He Defected to North Korea, Came to Bitterly Regret It

Charles Jenkins ultimately left North Korea for Japan in 2004
By Rob Quinn,  Newser Staff
Posted Dec 12, 2017 2:39 AM CST
Updated Dec 16, 2017 9:10 AM CST
US Soldier Who Defected to North Korea in 1965 Dies
In this June 14, 2005 photo, Charles Jenkins is seen with his daughters Mika, rear left, and Brinda at Narita International Airport, east of Tokyo.   (AP Photo/Itsuo Inouye, File)

Former US Army soldier Charles Jenkins, who drank a few beers and slipped across the DMZ to defect to North Korea on a January night some 52 years ago, has died in Japan. He was 77. Jenkins, who feared being killed on patrol or being sent to Vietnam, had planned to seek asylum at the Russian embassy and return to the US in a prisoner swap, but he came to bitterly regret the 1965 desertion, the BBC reports. North Korea held him and other Americans prisoner and he endured brutal mistreatment including the removal of a US Army tattoo without anesthetic. Jenkins, who grew up in North Carolina and left school at 15, taught English in North Korea and played American villains in propaganda movies. He married Hitomi Soga, a Japanese citizen kidnapped by North Korea, in 1980.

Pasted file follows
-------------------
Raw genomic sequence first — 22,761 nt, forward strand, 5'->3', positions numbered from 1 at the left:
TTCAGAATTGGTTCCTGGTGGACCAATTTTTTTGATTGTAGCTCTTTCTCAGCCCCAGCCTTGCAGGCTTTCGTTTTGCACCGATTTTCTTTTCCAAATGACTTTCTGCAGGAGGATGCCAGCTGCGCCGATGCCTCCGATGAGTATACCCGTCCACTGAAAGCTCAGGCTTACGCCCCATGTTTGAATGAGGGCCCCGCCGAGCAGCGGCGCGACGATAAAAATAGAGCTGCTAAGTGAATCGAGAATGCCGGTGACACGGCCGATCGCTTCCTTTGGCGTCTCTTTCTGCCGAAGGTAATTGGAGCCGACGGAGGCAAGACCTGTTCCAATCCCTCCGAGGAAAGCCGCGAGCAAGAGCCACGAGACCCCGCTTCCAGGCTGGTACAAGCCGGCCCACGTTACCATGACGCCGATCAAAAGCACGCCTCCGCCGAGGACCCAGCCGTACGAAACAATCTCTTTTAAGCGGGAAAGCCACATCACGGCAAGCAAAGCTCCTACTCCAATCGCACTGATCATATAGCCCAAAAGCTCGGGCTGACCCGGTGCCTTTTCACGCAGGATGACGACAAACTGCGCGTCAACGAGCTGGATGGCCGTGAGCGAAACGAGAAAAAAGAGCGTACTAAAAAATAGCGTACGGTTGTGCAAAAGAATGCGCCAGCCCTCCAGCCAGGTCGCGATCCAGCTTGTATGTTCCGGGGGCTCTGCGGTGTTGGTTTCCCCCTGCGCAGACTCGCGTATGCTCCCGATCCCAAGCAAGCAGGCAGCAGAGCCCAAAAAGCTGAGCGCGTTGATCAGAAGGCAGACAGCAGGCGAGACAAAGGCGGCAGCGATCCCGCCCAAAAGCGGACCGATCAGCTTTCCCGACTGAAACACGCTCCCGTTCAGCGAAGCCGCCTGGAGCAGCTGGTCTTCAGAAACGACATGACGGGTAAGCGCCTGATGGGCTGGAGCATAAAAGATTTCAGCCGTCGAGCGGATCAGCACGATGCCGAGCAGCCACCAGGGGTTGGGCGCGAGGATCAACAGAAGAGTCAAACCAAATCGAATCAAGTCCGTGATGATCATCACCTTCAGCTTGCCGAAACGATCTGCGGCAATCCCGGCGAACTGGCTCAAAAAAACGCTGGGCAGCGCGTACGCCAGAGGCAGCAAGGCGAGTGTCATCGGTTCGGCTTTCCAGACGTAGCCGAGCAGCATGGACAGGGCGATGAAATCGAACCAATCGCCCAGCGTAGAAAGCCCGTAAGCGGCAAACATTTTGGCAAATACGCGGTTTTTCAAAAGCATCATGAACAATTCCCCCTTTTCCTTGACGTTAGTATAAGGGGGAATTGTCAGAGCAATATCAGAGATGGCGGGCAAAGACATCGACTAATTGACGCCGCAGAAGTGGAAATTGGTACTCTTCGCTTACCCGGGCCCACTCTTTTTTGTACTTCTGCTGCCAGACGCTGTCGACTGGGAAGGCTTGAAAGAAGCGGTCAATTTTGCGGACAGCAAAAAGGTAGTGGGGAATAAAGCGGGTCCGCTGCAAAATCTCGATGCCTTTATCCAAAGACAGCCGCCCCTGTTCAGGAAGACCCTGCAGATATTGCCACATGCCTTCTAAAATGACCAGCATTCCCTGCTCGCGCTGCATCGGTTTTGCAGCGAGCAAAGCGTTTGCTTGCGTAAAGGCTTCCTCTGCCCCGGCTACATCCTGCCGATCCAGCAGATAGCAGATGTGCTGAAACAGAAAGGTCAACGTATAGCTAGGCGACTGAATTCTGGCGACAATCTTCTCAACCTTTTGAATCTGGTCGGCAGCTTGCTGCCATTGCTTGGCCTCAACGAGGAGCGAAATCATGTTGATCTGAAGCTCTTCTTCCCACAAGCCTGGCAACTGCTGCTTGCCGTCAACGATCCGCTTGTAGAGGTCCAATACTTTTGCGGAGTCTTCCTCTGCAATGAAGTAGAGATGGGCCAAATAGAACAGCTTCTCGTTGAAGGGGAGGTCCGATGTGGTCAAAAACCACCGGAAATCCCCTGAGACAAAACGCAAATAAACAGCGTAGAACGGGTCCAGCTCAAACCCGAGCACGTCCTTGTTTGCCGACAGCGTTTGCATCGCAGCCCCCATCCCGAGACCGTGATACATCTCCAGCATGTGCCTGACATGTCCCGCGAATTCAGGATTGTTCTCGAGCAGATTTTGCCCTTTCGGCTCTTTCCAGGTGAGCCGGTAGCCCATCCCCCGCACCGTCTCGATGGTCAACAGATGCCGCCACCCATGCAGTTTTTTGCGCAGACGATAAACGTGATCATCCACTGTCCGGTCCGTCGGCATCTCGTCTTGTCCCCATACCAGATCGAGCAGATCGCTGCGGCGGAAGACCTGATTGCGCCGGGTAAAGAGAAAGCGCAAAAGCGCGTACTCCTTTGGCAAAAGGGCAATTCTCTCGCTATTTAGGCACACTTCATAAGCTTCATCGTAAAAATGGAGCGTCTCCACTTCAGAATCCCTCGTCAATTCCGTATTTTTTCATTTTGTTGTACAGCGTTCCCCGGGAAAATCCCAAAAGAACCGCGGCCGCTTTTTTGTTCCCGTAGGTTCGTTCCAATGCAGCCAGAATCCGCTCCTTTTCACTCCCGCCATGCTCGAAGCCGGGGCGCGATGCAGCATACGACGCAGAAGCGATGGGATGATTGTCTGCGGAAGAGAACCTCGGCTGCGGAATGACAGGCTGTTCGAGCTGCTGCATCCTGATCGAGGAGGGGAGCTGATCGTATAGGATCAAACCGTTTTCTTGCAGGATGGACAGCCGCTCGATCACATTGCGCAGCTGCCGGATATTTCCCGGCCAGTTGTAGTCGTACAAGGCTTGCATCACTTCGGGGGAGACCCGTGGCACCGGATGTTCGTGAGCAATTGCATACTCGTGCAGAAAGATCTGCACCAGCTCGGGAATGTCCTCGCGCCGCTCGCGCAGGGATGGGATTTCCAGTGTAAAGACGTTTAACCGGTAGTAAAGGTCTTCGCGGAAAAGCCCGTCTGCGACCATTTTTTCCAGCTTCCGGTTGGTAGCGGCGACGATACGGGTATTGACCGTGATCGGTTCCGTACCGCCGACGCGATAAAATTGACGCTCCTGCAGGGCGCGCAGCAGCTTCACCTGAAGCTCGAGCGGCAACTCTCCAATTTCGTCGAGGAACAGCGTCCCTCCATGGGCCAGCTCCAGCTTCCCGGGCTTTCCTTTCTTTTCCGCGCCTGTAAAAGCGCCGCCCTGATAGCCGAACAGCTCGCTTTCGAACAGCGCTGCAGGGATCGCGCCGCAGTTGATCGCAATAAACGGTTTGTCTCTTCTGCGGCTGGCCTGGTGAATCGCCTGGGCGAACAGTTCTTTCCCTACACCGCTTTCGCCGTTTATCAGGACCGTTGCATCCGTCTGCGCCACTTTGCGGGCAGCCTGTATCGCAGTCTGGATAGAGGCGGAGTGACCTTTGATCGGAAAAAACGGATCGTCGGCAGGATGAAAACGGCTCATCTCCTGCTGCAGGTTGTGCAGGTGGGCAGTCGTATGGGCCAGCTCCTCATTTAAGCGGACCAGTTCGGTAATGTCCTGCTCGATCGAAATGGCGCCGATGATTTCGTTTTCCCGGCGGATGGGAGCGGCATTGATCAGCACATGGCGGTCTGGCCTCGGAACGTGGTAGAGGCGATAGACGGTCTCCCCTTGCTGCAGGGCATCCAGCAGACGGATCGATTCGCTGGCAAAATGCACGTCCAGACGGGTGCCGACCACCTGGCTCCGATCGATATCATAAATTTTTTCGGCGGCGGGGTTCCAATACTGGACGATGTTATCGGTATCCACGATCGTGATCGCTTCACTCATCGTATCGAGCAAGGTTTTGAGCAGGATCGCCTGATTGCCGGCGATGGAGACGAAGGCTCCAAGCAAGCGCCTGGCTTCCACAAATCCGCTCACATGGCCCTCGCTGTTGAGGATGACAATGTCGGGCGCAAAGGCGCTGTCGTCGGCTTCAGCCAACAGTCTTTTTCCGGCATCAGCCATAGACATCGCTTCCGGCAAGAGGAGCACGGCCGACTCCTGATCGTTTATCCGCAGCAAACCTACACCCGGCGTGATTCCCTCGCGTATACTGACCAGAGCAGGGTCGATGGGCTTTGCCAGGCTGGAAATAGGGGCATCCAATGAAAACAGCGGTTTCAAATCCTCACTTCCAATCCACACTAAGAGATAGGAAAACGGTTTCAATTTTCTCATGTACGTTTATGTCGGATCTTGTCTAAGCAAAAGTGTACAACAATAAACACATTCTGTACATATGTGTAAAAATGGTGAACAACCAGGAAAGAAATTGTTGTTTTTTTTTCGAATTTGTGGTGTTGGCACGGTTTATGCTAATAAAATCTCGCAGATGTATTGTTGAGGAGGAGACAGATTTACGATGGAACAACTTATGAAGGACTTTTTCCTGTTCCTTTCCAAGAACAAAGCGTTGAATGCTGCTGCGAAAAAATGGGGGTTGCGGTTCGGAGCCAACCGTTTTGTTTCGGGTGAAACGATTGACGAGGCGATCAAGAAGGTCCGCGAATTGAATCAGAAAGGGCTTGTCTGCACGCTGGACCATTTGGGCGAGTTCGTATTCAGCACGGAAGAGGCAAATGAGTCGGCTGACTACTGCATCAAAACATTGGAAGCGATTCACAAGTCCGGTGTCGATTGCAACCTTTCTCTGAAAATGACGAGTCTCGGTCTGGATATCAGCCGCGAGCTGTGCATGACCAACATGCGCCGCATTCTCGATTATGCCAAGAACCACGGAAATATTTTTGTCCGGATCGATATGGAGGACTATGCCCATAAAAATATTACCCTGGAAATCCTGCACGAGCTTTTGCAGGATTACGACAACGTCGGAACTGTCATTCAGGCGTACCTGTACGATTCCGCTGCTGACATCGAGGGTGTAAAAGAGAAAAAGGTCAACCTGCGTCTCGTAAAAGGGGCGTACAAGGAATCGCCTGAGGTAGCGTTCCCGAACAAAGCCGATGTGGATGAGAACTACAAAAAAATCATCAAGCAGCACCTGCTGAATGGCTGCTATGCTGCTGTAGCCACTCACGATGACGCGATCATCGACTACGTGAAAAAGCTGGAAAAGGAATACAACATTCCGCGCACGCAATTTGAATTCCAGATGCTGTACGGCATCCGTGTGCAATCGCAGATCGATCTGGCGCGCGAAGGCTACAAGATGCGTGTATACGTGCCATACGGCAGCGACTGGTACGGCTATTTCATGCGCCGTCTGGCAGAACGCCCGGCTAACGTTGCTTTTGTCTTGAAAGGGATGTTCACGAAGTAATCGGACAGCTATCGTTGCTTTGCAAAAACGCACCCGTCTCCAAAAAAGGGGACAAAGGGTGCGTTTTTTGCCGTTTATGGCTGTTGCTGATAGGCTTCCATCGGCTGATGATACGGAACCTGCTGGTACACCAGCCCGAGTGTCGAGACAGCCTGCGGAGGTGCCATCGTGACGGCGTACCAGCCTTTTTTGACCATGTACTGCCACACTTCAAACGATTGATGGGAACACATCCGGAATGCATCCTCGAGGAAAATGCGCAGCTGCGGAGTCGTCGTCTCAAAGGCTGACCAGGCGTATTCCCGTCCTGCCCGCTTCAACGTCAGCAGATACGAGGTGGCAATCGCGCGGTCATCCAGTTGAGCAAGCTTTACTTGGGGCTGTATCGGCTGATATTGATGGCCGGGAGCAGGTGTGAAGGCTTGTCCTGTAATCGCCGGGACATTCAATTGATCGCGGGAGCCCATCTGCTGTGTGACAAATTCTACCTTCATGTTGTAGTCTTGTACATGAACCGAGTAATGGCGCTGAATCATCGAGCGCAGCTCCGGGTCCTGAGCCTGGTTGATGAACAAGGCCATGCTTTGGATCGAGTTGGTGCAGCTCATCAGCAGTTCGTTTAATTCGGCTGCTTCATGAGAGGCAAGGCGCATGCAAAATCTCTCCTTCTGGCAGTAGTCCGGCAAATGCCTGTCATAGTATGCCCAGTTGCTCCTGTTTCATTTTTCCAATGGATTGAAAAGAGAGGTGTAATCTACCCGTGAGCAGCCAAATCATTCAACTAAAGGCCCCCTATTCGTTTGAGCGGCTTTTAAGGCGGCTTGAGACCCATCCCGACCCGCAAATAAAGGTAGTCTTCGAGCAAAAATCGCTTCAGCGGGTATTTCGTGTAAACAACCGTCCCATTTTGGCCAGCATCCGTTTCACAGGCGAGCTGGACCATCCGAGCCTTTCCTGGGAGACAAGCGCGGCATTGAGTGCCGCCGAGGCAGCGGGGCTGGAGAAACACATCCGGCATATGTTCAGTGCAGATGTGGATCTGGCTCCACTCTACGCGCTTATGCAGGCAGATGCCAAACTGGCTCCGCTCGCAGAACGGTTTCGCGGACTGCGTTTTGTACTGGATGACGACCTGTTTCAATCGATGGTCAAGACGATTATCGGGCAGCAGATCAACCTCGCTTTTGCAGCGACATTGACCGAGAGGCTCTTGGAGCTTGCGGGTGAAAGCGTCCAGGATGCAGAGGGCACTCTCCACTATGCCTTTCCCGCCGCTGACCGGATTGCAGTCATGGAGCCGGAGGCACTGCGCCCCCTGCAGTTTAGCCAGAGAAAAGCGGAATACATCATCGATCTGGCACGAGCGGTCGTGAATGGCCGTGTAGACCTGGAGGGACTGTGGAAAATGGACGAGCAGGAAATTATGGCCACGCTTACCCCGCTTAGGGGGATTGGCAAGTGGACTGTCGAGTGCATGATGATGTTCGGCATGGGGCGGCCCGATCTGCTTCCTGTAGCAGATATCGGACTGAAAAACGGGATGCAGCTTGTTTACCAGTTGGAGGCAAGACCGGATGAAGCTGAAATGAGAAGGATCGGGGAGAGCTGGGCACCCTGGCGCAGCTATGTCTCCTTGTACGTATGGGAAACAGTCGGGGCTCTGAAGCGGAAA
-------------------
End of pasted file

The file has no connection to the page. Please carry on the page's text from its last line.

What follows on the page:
Soga was allowed to return to Japan in 2002. Two years later, Jenkins and their two daughters joined her in Indonesia before flying to Japan. Jenkins, in uniform, reported for duty at the US Army headquarters in Japan and was sentenced to 25 days in a US military prison in Japan before receiving a dishonorable discharge, the Guardian reports. He spent the rest of his days living in her hometown of Sado in northern Japan, where he worked as a greeter in a local souvenir shop, reports the AP. He collapsed outside his home Monday and died of heart failure. In August, he told the Los Angeles Times that he still worried about what Pyongyang might do to him and his family. "North Korea, give them enough money, you don't know what they'll do," he said. "North Korea wants me dead." (More North Korea stories.)

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